For now, let's consider all the factors that made Raging Tempest such a competitive set. True King Lithosagym, the Disaster defied the True King rarity trend, appearing as a Super Rare instead of an Ultra Rare. That was important because it made the promise of True King Dinosaurs and the Dinosmasher's Fury Structure Deck that much more enticing. Dinosaurs did far better in the OCG than they did in the TCG; that translated to a ton of hype for Dinosaurs, which meant week after week after week of Number 1 bestseller status for True King Lithosagym. That didn't just pump sales for Dinosmasher's Fury it boosted demand for Dragonic Diagram later on, too.

Lost Wind served as a new Ray of Hope for the flagging Paleozoic Frog deck, while Windwitch - Ice Bell and Windwitch - Glass Bell became the basis for several viable strategies once Fusion Enforcers arrived. And while the new Ancient Gear cards turned out to be a flop in tournaments, they somehow became one of the hottest themes of the first half of 2017 as far as single sales went.

It's still unclear how that happened.


Fusion Enforcers

#1 Instant Fusion

#2 Lonefire Blossom

#3 Aleister the Invoker

#4 Magical Meltdown

#5 Invoked Raidjin

#6 Polymerization

#7 Fluffal Penguin

#8 Summoner Monk

#9 Fusion Substitute

#10 Toy Vendor

The late February release of Fusion Enforcers lined up with the popularization of the Instant Fusion + Elder Entity Norden combo in Zoodiacs almost too well, and while that play took a surprisingly long time to catch on, it eventually skyrocketed demand for Instant Fusion. As the freshest printing of a card only released as commons and tough-to-find foils in smaller releases, the attraction of an easy-to-get Super Rare was a big factor in its popularity.

Aside from Astral Pack releases, Instant Fusion hadn't been reprinted for almost exactly five years Ra Yellow Mega Pack hit shelves on February 21st of 2012, and Fusion Enforcers didn't arrive until February 24th of 2017. So on one hand you had a bunch of players who never owned Instant Fusion to begin with, and then a bunch of oldschool players copies from Cyberdark Impact that were beat to heck commons. Minty fresh Super Rares were at the top of everybody's want list. Lonefire Blossom was similar, having only had two mainstream printings in nine years.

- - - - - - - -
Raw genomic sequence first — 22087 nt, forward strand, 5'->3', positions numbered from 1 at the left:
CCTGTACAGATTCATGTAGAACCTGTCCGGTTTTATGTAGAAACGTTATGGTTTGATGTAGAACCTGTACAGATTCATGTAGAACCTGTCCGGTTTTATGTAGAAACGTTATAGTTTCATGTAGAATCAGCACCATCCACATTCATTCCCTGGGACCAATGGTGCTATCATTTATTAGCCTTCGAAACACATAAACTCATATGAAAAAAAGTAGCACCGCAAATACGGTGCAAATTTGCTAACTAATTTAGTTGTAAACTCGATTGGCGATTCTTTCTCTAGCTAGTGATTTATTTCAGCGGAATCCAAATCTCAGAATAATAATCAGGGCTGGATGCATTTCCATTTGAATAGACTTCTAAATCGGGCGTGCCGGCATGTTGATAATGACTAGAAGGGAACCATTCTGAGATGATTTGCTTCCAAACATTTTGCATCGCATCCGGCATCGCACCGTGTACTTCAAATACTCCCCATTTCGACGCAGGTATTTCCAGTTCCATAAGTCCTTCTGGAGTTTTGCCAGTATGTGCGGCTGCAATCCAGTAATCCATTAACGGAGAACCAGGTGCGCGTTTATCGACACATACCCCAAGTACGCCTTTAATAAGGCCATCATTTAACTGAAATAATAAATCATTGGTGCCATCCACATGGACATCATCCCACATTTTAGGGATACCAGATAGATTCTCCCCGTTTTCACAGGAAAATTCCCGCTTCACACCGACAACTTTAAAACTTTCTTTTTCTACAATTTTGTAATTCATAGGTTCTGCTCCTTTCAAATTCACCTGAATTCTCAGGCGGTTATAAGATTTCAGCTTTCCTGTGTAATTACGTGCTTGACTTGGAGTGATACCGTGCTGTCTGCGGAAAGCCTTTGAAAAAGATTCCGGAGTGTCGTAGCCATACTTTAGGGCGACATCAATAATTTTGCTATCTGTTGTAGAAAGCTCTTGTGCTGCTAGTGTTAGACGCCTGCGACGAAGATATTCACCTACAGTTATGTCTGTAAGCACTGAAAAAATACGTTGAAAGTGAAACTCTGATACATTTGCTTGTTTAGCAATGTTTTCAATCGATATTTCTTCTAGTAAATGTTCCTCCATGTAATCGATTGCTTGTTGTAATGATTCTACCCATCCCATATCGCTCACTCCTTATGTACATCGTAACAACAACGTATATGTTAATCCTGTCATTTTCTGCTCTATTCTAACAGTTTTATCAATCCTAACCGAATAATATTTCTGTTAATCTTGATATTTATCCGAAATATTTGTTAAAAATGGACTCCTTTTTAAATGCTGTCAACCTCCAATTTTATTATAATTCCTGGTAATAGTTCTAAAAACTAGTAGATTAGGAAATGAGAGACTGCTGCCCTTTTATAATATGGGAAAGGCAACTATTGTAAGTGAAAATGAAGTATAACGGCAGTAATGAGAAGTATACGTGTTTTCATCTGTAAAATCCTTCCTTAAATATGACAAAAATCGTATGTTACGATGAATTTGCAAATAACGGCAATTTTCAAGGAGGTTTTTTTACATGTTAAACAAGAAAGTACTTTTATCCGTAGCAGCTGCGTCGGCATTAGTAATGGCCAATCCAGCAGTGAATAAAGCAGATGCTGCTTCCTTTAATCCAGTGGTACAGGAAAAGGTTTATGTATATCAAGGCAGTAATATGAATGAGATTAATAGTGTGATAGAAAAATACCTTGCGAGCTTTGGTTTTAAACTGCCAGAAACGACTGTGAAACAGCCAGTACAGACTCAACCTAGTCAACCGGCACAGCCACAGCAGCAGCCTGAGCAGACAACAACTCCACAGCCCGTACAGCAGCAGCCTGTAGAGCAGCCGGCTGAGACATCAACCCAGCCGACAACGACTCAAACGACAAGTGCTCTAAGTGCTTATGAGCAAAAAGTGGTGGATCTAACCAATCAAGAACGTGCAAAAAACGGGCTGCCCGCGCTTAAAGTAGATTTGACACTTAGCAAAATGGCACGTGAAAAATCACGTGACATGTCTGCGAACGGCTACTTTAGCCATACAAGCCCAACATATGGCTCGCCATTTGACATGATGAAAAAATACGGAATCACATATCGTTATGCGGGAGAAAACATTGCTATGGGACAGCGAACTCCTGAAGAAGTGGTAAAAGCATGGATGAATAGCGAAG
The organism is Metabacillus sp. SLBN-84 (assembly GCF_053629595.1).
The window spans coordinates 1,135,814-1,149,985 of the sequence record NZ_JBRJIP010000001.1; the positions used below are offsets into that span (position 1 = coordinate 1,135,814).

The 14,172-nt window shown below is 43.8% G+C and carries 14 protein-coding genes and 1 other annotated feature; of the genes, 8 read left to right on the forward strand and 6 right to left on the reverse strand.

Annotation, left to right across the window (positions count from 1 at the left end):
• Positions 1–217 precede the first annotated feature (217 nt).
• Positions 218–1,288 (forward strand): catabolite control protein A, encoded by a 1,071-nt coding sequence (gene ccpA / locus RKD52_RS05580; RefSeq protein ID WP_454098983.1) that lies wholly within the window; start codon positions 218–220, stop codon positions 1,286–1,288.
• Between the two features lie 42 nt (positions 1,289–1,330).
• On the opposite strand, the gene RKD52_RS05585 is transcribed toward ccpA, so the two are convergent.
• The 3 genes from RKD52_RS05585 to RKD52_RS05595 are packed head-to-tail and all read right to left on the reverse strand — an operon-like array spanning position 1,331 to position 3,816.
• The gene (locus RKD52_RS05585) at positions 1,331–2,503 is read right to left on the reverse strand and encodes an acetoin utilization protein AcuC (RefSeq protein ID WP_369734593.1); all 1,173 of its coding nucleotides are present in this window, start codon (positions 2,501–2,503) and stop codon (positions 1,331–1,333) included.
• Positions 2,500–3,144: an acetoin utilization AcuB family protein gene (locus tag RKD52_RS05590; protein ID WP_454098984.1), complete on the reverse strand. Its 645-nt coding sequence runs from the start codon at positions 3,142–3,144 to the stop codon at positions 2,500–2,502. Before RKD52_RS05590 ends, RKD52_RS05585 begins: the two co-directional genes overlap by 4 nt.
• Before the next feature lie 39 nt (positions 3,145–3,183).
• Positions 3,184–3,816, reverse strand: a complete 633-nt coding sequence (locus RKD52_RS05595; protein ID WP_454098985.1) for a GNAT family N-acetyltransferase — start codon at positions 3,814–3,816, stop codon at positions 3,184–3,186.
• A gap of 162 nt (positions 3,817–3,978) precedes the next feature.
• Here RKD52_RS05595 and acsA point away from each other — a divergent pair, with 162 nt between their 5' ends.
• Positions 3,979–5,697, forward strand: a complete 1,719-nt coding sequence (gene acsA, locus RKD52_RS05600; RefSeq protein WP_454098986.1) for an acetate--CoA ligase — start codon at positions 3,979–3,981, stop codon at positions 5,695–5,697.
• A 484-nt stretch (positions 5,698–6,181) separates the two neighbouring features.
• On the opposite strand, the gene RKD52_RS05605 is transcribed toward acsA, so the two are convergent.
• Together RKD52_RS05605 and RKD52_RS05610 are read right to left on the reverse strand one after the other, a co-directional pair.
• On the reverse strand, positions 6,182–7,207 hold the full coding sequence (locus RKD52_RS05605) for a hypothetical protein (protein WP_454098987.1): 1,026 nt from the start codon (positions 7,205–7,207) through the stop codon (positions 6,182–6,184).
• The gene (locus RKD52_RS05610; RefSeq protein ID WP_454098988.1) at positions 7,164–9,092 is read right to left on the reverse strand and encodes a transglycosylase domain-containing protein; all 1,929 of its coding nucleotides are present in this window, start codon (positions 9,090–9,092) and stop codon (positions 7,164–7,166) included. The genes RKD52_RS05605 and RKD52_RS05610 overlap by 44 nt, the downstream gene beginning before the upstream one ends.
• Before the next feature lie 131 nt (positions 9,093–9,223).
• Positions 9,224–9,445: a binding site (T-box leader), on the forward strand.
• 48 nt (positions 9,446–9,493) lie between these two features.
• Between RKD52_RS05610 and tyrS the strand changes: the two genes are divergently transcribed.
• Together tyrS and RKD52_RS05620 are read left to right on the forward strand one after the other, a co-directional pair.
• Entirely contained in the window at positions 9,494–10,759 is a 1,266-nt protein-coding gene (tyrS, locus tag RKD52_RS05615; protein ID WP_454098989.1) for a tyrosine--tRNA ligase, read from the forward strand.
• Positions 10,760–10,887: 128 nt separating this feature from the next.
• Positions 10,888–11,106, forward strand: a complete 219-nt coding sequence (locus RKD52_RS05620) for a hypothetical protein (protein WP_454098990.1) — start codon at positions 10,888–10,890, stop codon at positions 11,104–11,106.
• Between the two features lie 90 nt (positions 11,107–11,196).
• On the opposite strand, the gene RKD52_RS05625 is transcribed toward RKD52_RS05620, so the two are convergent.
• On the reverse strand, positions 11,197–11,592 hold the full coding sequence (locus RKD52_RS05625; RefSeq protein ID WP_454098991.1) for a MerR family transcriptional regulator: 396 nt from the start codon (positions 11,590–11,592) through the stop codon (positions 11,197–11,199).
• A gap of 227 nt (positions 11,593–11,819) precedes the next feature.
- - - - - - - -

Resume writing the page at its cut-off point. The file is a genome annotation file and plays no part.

Aleister the Invoker, Magical Meltdown, and the Invoked cards that go with them created one of the only viable strategies that could stand up to Zoodiacs, combined with the Windwitches from Raging Tempest. But the deck was relatively expensive, to the point that for some people, it made more sense to just invest a bit more and play Zoodiacs. From there the rest of the Top 10 was just the floor sweepings of shattered Fluffal dreams, all of which still remain in pieces on the floor today almost a year later.

Seriously. Where the [REDACTED] is Frightfur Patchwork ?


Star Pack: Battle Royal

#1 Speedroid Terrortop

#2 D/D Swirl Slime

#3 D/D Necro Slime

#4 D/D/D Oracle King d'Arc

#5 Yosenju Kama 1

#6 Superheavy Samurai Battleball

#7 Frightfur Fusion

#8 Yosenju Kama 3

#9 Yosenju Kama 2

#10 Soprano the Melodious Songstress

Star Packs are usually pretty irrelevant to tournament players. I'm not sure if it was the intent of the model, but to me, the price point and set composition always seemed positioned as an impulse buy product aimed at light casuals and kids. Which is fine! The more people playing and participating in Yu-Gi-Oh! the better.

But that said, man, Star Pack: Battle Royal was no slouch. Speedroid Terrortop was past its prime but still an in-demand card back in March, and people were still trying to make Different Dimension Demons work, so the Star Pack reprints of D/D/ Swirl Slime, D/D Necro Slime, and D/D/D Oracle King d'Arc were all really popular (those cards were missing from the Pendulum Domination Structure Deck). Somebody made a great choice buffing the pack with those cards.